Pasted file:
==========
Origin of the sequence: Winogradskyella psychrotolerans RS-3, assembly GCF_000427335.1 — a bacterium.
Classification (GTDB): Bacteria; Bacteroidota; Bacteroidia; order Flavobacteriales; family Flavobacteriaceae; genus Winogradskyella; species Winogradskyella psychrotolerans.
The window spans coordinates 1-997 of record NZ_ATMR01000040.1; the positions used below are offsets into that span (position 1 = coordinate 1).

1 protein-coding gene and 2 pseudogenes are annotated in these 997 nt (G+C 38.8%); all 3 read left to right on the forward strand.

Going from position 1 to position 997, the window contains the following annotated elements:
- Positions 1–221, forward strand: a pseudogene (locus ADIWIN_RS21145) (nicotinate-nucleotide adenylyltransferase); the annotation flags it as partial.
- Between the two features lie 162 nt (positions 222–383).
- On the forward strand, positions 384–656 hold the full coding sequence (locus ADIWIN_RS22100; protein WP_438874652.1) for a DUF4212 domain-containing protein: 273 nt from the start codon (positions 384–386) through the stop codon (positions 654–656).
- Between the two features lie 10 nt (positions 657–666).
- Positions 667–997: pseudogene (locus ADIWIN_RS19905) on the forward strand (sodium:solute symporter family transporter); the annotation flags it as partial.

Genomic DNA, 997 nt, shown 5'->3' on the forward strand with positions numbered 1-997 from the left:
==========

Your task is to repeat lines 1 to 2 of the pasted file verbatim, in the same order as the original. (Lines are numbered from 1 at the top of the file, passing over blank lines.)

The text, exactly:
Origin of the sequence: Winogradskyella psychrotolerans RS-3, assembly GCF_000427335.1 — a bacterium.
Classification (GTDB): Bacteria; Bacteroidota; Bacteroidia; order Flavobacteriales; family Flavobacteriaceae; genus Winogradskyella; species Winogradskyella psychrotolerans.